Automotive Service Contracts Scrutinized

Admittedly, an automotive service contract is very expensive. However, if you decide not to purchase one, it can prove to be equally expensive, if not a lot more. So what do you do? Just choose the lesser evil of the two and buy an automotive service contract. However, bear in mind that choosing the right contract to purchase will entail more research and scrutiny than you think. Do not waste your hard earned money just by buying the first contract that comes your way. Here are some guidelines you should follow so you will not get ripped off once you decide to purchase an automotive service contract.

First and foremost, you should read the fine print. In fact, read everything not just once, but even three times. If there are some things you do not understand, do not hesitate to ask the staff of the service center. Make sure you only buy what you really need. Your mechanic might persuade you in purchasing something that you do not really need or want so better be on guard. The salesperson and even the manager will quickly inform you what their contract covers but they will not tell you what it does not cover. Wise, is it not?

It is best to have your car serviced following the maintenance schedule stipulated in the manufacturers owner manual. The manual will contain the schedule for oil change and lube, engine tune-up, maintenance of the brake systems and so on and so forth. Follow the schedule as much as possible to cut back on cost and to keep your vehicle as good as brand new. Your contract will be considered valid as long as you stick to the schedule stated in the manual.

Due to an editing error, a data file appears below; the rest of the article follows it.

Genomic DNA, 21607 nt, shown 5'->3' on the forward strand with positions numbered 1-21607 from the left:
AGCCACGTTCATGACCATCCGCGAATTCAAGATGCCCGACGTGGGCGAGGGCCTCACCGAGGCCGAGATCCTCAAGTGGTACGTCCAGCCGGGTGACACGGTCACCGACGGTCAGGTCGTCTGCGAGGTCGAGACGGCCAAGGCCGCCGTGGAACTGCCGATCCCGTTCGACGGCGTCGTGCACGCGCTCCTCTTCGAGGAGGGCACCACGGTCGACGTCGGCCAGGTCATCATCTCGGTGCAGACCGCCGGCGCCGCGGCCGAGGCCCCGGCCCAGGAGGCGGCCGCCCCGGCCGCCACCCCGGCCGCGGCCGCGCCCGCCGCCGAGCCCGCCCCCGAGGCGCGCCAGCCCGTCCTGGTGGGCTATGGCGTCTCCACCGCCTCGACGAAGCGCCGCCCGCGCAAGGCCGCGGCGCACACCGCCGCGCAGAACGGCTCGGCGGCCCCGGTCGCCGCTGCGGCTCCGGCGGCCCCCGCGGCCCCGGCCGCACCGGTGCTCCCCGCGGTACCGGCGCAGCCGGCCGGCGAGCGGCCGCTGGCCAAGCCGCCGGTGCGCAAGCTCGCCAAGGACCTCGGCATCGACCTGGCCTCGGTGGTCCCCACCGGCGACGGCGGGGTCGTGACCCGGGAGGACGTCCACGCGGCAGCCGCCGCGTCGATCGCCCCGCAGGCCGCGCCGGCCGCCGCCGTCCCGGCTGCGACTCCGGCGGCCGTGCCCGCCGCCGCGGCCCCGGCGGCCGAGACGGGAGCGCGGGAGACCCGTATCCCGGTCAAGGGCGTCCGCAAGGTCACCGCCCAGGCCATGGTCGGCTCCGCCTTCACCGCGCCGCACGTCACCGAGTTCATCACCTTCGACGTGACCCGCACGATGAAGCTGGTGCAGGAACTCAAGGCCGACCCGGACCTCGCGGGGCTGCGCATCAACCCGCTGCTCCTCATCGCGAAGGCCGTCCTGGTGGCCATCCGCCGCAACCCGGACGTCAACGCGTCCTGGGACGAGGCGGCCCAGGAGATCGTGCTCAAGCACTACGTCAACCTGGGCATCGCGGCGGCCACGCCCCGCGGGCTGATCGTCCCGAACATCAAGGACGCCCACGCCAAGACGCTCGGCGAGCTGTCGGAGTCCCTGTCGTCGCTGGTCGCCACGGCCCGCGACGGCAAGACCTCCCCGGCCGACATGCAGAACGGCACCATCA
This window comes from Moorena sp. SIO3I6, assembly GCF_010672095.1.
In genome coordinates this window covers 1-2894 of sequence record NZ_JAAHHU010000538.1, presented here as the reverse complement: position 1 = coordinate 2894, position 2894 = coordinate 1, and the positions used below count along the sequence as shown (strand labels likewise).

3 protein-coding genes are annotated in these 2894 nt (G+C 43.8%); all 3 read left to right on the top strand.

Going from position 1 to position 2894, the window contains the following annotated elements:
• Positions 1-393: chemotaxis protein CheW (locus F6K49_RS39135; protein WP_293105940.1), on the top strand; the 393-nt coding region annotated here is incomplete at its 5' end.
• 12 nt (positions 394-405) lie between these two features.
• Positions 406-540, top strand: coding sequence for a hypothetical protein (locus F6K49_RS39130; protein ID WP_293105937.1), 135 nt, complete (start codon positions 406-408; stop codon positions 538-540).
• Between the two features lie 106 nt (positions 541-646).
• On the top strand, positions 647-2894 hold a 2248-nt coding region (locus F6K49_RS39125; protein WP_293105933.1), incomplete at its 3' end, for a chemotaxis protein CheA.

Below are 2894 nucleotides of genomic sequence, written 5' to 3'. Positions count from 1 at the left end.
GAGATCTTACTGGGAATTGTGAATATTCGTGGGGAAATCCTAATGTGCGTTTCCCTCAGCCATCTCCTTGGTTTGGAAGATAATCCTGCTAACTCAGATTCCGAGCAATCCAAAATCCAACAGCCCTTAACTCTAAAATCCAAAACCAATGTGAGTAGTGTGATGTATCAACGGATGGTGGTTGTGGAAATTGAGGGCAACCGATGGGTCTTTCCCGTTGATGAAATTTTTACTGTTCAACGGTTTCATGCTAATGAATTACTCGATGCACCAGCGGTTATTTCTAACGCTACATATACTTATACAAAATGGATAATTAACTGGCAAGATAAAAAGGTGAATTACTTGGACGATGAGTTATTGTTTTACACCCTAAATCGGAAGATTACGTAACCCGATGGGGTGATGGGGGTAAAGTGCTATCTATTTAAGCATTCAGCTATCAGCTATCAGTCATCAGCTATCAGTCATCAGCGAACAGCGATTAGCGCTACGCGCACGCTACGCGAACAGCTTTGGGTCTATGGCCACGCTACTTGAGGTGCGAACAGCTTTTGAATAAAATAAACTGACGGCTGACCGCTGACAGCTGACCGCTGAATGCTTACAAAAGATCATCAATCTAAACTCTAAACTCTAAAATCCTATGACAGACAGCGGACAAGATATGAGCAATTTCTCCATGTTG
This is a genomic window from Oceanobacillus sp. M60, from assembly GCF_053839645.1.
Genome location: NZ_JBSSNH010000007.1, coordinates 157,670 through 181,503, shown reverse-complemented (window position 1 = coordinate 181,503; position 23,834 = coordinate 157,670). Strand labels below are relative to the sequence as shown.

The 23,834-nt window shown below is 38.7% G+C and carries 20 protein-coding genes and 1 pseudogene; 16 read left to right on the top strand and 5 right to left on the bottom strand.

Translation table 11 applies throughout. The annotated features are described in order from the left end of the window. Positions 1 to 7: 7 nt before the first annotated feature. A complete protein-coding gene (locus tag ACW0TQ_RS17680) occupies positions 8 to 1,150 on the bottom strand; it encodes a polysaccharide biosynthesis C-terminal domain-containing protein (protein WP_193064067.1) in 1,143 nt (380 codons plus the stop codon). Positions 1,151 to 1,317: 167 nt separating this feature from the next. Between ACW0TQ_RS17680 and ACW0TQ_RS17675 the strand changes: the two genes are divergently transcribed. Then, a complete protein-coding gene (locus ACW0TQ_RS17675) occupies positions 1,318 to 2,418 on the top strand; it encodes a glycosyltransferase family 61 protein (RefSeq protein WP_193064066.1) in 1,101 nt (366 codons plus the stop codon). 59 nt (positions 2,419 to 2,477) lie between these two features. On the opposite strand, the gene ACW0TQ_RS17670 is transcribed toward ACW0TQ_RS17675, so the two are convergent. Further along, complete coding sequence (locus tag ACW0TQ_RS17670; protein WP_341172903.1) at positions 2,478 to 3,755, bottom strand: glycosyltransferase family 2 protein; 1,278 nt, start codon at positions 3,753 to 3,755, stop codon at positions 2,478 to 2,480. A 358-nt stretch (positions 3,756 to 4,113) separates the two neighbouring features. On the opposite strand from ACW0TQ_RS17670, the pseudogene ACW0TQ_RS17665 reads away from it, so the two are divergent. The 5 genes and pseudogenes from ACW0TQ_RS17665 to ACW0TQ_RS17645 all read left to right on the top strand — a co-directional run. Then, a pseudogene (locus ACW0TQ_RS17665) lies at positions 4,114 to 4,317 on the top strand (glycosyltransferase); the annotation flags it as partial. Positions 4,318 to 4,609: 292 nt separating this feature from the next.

Documentation is the key to keep your contract valid. If service center staffs are wise on making you lose money, you should also be wise in keeping your money inside your pocket. All the records of maintenance and other services should be kept together with the date and mileage. Handwritten notes alone are no longer acceptable for it can be forged. What you also need to keep are the receipts. If you lose some receipts, ask your service center if they can give you a copy.

Most contracts do not include consequential damages. It is there in the fine prints. What are consequential damages? Here is a perfect example so you can understand. If you have a heating problem caused by covered car thermostat, and then the heating problem boils down to the over heating of the engine, the result is a damaged thermostat and a damaged engine. However, the damage of the engine is only the consequence of the heating of the thermostat. So fixing the thermostat is covered by the contract but the engine damage is not.

While taking note of all the coverage included in the contract, it is also wise to note the service excluded from the coverage. This is because most of the time, as luck would have it, vehicle owners would experience problems not covered in the contract.